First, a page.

Documentary filmmaker and avian enthusiast Judy Irving enchanted us with her 2005 film The Wild Parrots of Telegraph Hill in which she demonstrated a remarkable respect for birds and their idiosyncratic ways. Now this Emmy-winning director shows us the rehabilitation of Gigi, a four-month-old pelican who caused quite a commotion when she decided to take a stroll on the Golden Gate Bridge in San Francisco after she sustained a wing injury.

We learn quite a lot in this documentary about these creatures whose presence on Earth dates to prehistoric times; they are our elders who evolved from reptile-like land animals. Pelicans were put on the endangered species list in 1970 due to the effects of the pesticide DDT. In 2009, they were taken off the list but they are still having a hard time surviving.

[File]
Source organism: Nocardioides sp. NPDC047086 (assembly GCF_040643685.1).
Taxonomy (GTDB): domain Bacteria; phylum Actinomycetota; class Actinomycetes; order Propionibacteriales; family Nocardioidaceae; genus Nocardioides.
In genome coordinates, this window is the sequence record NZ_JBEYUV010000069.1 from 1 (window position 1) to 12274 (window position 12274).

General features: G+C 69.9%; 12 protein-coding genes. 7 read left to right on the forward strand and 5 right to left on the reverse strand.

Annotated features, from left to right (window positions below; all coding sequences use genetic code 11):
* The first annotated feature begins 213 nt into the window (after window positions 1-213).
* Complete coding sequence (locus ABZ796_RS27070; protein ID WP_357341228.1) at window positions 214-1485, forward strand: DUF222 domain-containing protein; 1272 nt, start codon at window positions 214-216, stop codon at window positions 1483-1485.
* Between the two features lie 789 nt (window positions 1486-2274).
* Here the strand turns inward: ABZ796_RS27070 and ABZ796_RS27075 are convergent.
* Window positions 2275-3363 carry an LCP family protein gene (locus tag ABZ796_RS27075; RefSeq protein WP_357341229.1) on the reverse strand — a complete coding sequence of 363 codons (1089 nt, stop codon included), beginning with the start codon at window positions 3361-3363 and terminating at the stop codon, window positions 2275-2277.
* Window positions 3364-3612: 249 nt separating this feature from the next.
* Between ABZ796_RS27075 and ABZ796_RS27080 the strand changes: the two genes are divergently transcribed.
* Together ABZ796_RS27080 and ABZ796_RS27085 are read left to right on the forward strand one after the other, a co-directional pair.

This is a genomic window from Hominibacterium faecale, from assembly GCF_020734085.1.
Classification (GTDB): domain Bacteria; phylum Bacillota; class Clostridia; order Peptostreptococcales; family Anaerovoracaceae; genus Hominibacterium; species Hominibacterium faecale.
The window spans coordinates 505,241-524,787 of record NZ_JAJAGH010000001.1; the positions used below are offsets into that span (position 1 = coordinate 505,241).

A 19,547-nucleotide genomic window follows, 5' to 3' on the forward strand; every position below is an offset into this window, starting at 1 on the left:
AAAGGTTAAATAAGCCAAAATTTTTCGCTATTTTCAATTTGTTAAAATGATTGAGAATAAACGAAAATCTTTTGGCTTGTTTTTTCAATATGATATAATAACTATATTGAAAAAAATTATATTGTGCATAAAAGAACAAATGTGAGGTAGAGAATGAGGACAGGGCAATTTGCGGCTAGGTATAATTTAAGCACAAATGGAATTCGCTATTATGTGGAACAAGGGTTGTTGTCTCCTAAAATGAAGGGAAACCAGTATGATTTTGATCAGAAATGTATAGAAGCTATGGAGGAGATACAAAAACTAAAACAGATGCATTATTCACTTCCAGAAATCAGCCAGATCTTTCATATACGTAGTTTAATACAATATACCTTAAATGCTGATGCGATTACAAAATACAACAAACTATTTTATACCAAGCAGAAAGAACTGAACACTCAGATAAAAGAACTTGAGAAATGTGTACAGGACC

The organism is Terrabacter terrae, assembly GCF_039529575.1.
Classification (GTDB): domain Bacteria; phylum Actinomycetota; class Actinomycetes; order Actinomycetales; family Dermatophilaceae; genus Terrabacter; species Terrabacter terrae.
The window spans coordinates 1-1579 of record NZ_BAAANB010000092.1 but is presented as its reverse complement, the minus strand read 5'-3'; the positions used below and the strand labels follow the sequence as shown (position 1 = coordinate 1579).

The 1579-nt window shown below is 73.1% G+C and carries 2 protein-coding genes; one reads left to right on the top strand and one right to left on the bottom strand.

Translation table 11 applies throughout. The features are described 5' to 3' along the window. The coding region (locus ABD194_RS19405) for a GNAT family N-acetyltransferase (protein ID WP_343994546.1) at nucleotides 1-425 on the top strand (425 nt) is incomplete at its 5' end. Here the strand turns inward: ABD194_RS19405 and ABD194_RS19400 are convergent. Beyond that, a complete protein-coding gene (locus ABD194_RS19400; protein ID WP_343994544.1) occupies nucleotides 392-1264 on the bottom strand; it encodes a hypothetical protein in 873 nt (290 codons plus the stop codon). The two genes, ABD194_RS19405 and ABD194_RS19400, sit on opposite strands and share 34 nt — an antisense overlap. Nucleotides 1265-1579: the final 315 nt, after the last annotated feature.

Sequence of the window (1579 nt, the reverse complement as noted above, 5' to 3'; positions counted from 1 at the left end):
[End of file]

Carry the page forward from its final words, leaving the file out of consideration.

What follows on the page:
Although Irving takes a fancy to this wounded bird, she never lets us forget that Gigi is a wild animal with her own instincts, habits, and foibles. She follows the entertaining relationship between another pelican and a duck and introduces us to a few wildlife rehabilitation volunteers who also reveal a healthy respect for Gigi and the other animals undergoing rehabilitation. By the end of Pelican Dreams, you will feel as we do that the flight of pelicans is a thing of great beauty.

We remembered a passage in the memoir of Donald McCullough where he shares the same kind of awe as Irving's:

"A brown pelican glides along the crest of a wave with unlikely grace. He is a large bird with an extravagant bill far out of proportion to the rest of his body. He seems misshapen, a victim of some evolutionary prank, aerodynamic impossibility. Yet there he is, the tip of his wing caressing the edge of a wave, sailing with ease and dignity and even beauty."